Of course, the first step that must be taken is to establish what the length of the boys strike will be at a given pace. From the boys stride, the time in which he should run the given distance may be estimated. The runner then should try the track and his stride should be measured at several points along the track to determine what his average stride is. The measurement is made from the point in which the track where the boys foot breaks the ground to the point where the boys foot breaks the ground on his alternate leg. Preferably, several measurements should be made on several occasions. As the boy gets into beter physical condition and develops his rhythm, his stride will become more and more even and he will be able to maintain it for a longer period of time. Of course, this will change the average and as the boy develops the length of his stride and his estimated time, etc., must be adjusted accordingly. It is important, in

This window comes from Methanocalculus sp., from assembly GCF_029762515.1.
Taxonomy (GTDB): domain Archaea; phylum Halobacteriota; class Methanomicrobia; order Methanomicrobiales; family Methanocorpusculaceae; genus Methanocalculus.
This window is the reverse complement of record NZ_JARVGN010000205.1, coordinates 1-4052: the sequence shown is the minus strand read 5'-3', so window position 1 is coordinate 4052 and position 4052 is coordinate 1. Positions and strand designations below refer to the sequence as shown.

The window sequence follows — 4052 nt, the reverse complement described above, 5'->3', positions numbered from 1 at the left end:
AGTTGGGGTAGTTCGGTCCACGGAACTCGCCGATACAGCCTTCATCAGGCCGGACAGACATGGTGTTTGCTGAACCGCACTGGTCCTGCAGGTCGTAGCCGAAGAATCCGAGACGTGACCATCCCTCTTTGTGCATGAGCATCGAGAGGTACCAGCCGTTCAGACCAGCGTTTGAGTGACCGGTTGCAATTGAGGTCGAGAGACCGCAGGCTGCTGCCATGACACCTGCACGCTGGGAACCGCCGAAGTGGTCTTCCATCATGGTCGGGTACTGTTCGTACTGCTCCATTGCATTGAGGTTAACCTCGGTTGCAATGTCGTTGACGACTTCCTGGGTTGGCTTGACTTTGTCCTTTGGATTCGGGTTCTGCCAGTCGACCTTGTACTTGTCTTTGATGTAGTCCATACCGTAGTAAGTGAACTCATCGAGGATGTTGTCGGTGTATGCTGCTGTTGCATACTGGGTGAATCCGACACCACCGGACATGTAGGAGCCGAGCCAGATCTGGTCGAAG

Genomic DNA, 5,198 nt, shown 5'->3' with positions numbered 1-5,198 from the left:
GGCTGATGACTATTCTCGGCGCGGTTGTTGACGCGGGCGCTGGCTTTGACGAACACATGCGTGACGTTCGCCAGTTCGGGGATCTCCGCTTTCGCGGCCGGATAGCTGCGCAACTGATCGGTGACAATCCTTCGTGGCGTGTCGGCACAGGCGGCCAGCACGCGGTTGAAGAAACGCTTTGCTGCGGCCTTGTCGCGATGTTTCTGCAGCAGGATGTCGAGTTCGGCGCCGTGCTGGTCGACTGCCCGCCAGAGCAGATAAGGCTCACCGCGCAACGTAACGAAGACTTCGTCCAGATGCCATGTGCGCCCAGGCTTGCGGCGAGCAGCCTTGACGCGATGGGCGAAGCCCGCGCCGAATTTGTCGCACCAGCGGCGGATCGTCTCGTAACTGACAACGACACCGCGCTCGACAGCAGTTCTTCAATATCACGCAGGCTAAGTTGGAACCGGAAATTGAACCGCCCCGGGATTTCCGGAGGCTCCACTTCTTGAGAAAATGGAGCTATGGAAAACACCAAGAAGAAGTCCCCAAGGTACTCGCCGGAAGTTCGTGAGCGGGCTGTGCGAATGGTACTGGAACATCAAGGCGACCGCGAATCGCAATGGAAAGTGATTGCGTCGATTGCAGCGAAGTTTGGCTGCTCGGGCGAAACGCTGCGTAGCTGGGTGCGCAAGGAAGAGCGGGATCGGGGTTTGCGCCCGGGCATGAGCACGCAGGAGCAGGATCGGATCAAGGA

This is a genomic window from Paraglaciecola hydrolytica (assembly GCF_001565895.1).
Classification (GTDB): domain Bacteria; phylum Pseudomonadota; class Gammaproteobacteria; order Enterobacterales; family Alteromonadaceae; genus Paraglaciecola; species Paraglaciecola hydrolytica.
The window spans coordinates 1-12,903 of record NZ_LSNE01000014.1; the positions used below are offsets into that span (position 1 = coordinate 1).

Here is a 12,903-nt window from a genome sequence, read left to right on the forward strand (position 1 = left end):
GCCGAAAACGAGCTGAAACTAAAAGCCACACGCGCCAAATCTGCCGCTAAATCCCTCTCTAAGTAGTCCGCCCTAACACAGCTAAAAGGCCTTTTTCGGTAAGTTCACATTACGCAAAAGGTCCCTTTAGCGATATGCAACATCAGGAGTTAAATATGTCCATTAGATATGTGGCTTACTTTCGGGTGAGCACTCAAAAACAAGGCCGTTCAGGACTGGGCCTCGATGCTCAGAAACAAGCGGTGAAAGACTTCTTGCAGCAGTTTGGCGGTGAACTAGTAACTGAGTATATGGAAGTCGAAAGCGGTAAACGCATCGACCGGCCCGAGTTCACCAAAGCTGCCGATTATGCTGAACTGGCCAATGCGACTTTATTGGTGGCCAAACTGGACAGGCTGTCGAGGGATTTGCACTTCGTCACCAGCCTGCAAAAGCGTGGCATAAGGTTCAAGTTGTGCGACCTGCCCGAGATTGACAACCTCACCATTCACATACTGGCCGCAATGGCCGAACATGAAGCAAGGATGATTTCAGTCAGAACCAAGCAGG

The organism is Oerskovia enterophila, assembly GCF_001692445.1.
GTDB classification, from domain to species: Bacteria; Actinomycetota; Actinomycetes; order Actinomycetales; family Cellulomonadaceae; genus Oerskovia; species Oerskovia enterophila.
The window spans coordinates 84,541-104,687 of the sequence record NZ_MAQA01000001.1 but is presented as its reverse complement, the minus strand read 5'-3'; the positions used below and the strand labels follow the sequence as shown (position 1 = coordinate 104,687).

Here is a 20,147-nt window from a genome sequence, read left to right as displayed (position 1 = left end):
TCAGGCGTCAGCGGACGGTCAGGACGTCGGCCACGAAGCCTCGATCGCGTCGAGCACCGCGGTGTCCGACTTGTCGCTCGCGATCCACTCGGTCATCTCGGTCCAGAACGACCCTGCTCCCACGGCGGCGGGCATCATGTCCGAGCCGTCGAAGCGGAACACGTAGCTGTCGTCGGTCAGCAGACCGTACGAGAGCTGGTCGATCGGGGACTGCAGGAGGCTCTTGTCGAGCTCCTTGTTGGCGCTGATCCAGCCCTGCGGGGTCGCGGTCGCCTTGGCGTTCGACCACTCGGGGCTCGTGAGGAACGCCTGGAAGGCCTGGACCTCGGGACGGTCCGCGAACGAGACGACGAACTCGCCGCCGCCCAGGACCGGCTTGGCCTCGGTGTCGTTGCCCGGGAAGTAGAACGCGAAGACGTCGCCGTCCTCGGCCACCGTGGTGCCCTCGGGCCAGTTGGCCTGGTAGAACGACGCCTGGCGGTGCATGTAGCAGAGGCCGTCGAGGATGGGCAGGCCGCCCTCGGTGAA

the education of a boy, that the pacer be set to correspond to the boys state of physical development, his size, and his experience. Considerable damage can be done in the education of a runner if at the outset the pacer is set and the boy is instructed to adjust the length and speed of his pace accordingly. This, incidentally, is one reason why the devices of the prior art have not achieved notable success. The additional factor, of course, is that all boys run differently. The pacer must be set realistically to the natural gait of the runner. The runner should be cautioned not to overstride or to understride but to maintain an even natural relaxed pace and to stride within his own capabilities. It is the flexibility of the present system which permits the pacer to be set initially to the boy to correspond to the boys capabilities which distinguishes the present invention from those of the prior art.